"Digital creation is a domain where we’re seeing fascinating artistic developments"
Industry Report: Gender Equality, Diversity and Inclusion
Anaïs Emery • Managing and artistic director, GIFF
The director of the Genevan festival gave her opinion on crucial questions such as parity and inclusion in film festivals, and the attraction of digital creation
We seized the opportunity to chat with Anaïs Emery, now in her third year heading up the Geneva International Film Festival (GIFF) (running 3-12 November), who spoke with passion about the challenges which a festival like theirs – which promotes a 360° vision of the seventh art - must face, but also the need to support initiatives aimed at making the industry more inclusive and diverse.
Cineuropa: What does this third year heading up the GIFF mean to you?
Anaïs Emery: This third edition is all about continuity in terms of the festival’s position. That said, I never tend to feel satisfied. On the contrary, I think we can always do better, particuarly since the societal context, especially in the audiovisual world, is actually pretty tense. That said, I’m happy with the programme we’re offering up this year, and with the reflections and opportunities offered by our market. Our guests and the three tributes paid to Marguerite Kudelski, Jean Michel Jarre and the Kourtrajmé collective demonstrate our desire to position the festival as a showcase of all things audiovisual, a festival which offers a global, pluralistic view of the medium.
The Kourtrajmé collective are down to receive the Geneva Award. This shows how open the GIFF is to the "decompartmentalisation of cinema". Could you tell us a bit more about this?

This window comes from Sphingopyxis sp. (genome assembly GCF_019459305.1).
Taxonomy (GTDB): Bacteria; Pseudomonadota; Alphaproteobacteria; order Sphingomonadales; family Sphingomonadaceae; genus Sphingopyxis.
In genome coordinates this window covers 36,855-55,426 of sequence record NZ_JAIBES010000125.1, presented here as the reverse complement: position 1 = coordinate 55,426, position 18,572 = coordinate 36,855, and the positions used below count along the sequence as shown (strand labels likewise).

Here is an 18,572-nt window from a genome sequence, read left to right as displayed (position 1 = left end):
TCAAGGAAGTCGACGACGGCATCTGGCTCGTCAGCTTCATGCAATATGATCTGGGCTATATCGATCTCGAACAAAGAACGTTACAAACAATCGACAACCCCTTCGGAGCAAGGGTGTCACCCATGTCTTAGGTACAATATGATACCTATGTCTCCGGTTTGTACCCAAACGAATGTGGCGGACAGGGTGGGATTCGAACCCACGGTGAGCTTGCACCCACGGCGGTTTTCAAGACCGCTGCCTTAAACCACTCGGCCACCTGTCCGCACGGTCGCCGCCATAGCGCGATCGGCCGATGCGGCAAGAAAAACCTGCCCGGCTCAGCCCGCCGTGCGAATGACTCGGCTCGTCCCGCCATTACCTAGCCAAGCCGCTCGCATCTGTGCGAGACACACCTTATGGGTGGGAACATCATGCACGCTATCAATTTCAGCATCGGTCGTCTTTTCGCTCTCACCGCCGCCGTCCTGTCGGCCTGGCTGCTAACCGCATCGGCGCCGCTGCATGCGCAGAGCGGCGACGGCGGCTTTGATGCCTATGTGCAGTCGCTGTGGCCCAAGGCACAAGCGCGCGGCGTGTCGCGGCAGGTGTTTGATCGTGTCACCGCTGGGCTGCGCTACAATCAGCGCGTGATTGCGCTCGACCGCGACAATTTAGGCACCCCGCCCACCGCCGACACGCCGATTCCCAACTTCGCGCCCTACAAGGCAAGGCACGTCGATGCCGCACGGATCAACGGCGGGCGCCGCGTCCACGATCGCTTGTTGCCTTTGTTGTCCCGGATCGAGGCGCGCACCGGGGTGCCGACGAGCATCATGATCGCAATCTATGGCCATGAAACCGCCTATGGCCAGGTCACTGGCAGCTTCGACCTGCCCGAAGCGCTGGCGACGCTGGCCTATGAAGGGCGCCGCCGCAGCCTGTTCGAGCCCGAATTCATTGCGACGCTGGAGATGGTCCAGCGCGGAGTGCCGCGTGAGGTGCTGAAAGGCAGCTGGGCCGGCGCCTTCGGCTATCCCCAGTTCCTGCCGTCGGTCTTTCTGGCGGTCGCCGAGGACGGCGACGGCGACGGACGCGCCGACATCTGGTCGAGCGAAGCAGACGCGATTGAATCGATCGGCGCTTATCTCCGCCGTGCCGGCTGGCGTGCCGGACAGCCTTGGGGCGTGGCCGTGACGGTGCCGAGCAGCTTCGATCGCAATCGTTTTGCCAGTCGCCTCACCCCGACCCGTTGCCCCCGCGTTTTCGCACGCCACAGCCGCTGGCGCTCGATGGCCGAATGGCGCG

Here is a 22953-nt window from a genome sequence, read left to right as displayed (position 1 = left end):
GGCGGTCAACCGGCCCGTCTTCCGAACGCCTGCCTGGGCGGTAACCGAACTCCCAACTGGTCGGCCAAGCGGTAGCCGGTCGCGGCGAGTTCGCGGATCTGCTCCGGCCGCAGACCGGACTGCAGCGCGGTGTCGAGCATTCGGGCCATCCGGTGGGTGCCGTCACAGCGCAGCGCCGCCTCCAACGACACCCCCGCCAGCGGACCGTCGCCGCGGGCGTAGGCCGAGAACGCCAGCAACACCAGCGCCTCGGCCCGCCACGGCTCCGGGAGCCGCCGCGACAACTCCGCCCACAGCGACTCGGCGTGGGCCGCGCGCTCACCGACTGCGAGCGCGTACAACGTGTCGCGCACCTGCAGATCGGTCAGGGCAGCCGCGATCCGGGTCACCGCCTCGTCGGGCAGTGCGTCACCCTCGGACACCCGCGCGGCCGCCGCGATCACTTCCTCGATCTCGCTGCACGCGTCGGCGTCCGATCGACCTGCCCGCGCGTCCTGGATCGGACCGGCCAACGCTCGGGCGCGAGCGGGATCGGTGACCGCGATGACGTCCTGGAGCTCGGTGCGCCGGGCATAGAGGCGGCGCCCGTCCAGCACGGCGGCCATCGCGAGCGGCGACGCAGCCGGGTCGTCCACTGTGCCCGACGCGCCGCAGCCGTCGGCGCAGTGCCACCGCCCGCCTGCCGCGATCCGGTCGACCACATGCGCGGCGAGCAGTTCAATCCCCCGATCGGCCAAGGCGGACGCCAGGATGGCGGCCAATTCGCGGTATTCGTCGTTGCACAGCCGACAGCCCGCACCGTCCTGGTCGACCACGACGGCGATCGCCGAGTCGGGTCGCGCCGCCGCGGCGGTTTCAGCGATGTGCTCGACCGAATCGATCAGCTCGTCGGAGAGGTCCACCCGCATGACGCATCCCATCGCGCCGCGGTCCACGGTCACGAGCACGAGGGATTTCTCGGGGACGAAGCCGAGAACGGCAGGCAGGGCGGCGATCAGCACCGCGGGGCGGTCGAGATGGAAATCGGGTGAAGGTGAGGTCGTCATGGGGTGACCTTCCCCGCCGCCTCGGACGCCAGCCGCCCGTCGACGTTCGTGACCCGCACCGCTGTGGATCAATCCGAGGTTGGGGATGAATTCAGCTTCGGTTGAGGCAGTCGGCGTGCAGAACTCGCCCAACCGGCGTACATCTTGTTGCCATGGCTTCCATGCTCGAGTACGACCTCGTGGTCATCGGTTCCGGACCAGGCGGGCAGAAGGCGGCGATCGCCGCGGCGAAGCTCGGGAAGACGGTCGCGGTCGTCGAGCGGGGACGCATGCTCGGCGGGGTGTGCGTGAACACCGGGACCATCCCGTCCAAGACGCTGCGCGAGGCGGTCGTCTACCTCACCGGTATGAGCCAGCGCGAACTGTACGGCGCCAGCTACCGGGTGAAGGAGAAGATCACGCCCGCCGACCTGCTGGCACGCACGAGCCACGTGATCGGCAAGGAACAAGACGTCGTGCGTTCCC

We wanted to award this prize to an initiative rather than a person. I find the Kourtrajmé collective particularly interesting for its approach to different formats. The collective took an interest in the short form at a time when it wasn’t easy to champion it, and they were also really dynamic when it came to music videos. Kourtrajmé showed just how much this inclusive approach favours artistic innovation and the integration of new and more incisive approaches in the audiovisual field. This collective has always been really ahead of its time in that respect, which is proved by the school it created, a school which is wholly inclusive and which helps students who don’t necessarily have the financial or cultural resources to get into a film school and educate themselves. The school is now an international one, and sister schools have been opened in North Africa and the Caribbean. There’s a continuity in their approach which I admire.
This year the GIFF is signing the charter promoted by SWAN (the Swiss Women’s Audiovisual Network) for parity and inclusion in film festivals. What signal are you hoping to send with this act?
I think festivals have an important role to play in this respect. If we’re signing this charter, it’s because we think it’s fair and that it opens up debate around inclusivity and transparency over numbers. Festivals are often spoken about or criticised, but I think there’s a lack of awareness over the other challenges they have to contend with, challenges associated with organisation, funding, industry, human resources, etc. Festivals have many challenges to overcome, including parity and inclusion. The audiovisual sector is pretty complex because it’s both an art and an industry, which is often based on the concept of success and is under significant economic pressure. We’re in contact with lots of people who are more or less open to change. It’s incredibly complex and sometimes risky, but that doesn’t mean we shouldn’t be open to change!
Does digital creation always manage to win over audiences and, if so, how?
Digital creation is a format which is still in the making in terms of its relationship with audiences. At the GIFF, we’re seeing significant growth in this area year on year, which is partly due to the fact that we’re presenting an increasing number of works in an installation format, works whose immersive side is keenly felt. At the GIFF, audiences find an offer which is different from the ones you get online, an offer which is hard to access from home. I think it's a domain where we’re seeing fascinating artistic developments, even if it’s still a language in the making, a language far from being finished or fixed. In terms of themes, this year we’re tackling the question of the "female gaze" in VR, but we’ll also be looking at the use of immersive techniques to collect testimonials, especially those coming from war zones.
(Translated from French)
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